- Marty Smith, ESPN
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While addressing the media last week in Charlotte, NASCAR team owner Jack Roush spoke as if the pending sale of a portion of his racing organization to Boston Red Sox owner John Henry, and Henry's Fenway Sports Group, was effectively complete.
In fact, it could be a while. It's one of the most elaborate transactions Roush Racing president Geoff Smith has ever seen.
"The deal is not done," Smith told ESPN.com Tuesday. "It's a really complex transaction with more separate contracts than anything I've ever seen."
More than 50, in fact, Smith said.
"There are lawyers engaged around the clock, basically, trying to work through all the details of all these documents," Smith said. "So that's why nobody wants to talk exactly, because the deal's not done."
Both parties remain committed, though, Smith said.
"We both want it to be done and want to be in business together, and are hoping we can agree on everything necessary to close in a short period of time," Smith said.
He doesn't have a timetable.
"We've been saying that for two full months, maybe three full months now," he said. "That's how long it's been going on."
Smith is uncertain how many individuals are working on the project of the Fenway Sports Group side, but said no less than seven Roush Racing employees, including a pair of lead lawyers and three senior financial executives, are working on Roush's behalf full time. Then there are multiple folks weighing in on a part-time basis, such as Smith.
Smith also said the speculated dollar figure involved in the sale -- $50 million -- is inaccurate. And he isn't giving any hints as to what it is, either.
"No, they are not accurate," Smith said. "I never comment one way or another about any numbers, any money, but I've read a couple different numbers and I'm like, 'Well, that's people hypothesizing.'
"There are people making assumptions about what our revenue is and what our profitability is, and they're trying to figure out what [team owner] Richard Childress sold his interest [to a group of investors] for, or what someone else is looking for, then coming up with a number.
"A well-run race team is a valuable little piece of business if it's run correctly, and it can also be a terrible business if it isn't. So people can guess all they want, but they won't get any number from me."
Asked for comment on the status of the deal Monday, Fenway Sports Group chose instead to respond via e-mail statement from FSG president Mike Dee:
"As we have previously stated, Fenway Sports Group is in discussions with Roush Racing. While we continue to explore this opportunity, there is nothing new to report at this time."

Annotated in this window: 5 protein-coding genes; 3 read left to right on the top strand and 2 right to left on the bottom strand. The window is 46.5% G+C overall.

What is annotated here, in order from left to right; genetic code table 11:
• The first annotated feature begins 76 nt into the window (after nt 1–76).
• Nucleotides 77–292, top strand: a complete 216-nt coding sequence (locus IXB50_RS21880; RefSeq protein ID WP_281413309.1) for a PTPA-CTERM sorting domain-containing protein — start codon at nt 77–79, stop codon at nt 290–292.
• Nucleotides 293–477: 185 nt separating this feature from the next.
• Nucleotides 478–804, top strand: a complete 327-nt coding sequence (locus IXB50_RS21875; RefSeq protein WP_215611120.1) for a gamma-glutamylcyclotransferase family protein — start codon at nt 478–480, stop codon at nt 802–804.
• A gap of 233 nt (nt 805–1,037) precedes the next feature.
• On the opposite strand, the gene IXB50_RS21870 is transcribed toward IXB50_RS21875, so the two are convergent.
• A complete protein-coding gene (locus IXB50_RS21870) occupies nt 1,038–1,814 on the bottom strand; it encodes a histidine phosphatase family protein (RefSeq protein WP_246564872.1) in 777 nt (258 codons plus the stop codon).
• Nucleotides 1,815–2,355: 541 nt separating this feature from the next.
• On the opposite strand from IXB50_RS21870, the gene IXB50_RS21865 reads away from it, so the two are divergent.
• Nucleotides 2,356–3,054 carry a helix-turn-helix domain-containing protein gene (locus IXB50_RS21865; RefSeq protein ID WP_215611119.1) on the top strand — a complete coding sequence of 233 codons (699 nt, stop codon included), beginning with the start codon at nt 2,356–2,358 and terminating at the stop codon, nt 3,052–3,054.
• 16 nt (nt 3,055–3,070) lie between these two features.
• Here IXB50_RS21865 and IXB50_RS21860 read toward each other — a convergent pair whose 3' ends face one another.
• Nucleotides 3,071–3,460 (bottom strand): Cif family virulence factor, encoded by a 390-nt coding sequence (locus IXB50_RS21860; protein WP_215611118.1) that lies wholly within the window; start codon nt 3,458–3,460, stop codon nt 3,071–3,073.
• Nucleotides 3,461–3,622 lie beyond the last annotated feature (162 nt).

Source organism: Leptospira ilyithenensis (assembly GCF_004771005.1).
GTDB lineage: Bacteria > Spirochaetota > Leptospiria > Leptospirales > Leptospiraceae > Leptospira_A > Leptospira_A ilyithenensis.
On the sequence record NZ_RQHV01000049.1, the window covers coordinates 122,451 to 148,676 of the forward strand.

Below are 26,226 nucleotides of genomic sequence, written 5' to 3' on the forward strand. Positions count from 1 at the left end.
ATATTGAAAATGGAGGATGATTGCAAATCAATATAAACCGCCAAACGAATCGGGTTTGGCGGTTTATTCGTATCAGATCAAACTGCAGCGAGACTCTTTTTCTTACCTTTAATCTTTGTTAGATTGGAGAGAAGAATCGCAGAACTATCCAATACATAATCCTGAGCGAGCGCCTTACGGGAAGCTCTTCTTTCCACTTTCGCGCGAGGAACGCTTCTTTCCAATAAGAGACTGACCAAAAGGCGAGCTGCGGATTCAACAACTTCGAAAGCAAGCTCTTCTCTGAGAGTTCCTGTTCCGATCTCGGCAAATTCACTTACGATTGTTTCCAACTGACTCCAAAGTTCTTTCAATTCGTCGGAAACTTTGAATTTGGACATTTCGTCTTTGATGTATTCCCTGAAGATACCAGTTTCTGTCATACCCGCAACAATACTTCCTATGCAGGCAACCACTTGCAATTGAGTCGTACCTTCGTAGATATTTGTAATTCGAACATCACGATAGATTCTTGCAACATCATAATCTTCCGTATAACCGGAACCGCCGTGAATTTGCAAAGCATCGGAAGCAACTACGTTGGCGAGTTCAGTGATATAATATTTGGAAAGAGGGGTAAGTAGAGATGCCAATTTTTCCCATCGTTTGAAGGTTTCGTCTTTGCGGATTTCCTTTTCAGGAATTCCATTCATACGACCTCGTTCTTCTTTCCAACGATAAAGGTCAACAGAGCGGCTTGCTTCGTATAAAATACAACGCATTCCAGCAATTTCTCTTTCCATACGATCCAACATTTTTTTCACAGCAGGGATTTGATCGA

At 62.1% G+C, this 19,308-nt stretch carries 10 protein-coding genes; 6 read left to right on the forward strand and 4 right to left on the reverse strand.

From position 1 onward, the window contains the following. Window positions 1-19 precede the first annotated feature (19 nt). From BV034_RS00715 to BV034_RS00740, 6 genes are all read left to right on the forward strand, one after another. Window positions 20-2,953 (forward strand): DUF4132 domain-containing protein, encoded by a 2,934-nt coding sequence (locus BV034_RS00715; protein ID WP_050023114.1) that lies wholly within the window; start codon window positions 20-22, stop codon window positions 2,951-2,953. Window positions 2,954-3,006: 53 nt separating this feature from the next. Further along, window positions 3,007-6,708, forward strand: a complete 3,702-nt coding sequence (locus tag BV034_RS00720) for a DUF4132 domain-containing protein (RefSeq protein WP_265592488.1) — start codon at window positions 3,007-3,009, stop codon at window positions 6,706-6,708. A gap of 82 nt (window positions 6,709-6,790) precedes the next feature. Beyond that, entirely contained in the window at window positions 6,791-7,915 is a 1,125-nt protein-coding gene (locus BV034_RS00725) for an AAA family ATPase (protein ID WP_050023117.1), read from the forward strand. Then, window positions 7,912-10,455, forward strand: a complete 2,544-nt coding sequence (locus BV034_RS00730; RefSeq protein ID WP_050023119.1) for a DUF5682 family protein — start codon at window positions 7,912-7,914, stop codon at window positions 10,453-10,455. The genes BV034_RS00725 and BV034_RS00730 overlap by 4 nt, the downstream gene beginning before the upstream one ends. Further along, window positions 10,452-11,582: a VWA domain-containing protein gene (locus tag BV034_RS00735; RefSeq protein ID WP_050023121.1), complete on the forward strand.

So what do both sides stand to gain out of the partnership? Business-to-business relationships, partly.
For Roush Racing, before the ink so much as congeals on John Henry's John Hancock, Roush will have unlocked doors for his Nextel Cup program that have largely been sealed to NASCAR team owners, namely those blocking sponsorship opportunities and fans in the Northeast.
"The Boston Red Sox have 14 million dedicated fans to their brand alone across the country, and most of it in New England," Smith said. "Any penetration into either that fan base, or a baseball fan base in general, that aren't already NASCAR fans, would be a really huge boost to our brand.
"The NASCAR fan base is scattered all over, and there is a particular fan base for each of our drivers and our team. When you're into the licensing transactions and how many of those occur, you realize that a small percentage of 14 million people could have a significant impact for some of our drivers or sponsors just in the licensing arena alone.
"Having additional fans that you can say are your fans will help us in our search for and retention of sponsors. So that's a really big plus."
And that's not all. Location, location, location.
"The second big plus is their location, the New England area," Smith continued. "It's the first or second largest demographic base in the country. It has more corporate headquarters than anyone, and is also one of the weaker areas in terms of our demographic.
"So being able to have a better connection to New England, we think will increase our access to some of those corporate prospects. And it will allow our sponsors, we think, to have a better chance of successful activation of their support marketing programs.
"If more of New England is receptive, you'll see more promotions lasting for longer time in that marketplace. We think there's some really great personalities there, and good business practices, and a great brand that will help us."
Makes sense. So what about the Fenway side?
"They likewise see that the sponsor-base in NASCAR is broad and might give them some access for marketing activity," Smith said. "They do marketing activity for golf, for basketball, for colleges, for private clients and so forth, there's extra access to sponsorship.
"They're also competitors. They're like us. They enjoy big-time competition. Of course, it has to make business sense, which it does. And so that makes it pretty cool. It makes business sense, you can make a profit, enjoy competition and can make my business better. So let's go."
Marty Smith is a contributor to ESPN's NASCAR coverage. He can be reached at ESPNsider@aol.com.
11dBob Pockrass and John Oreovicz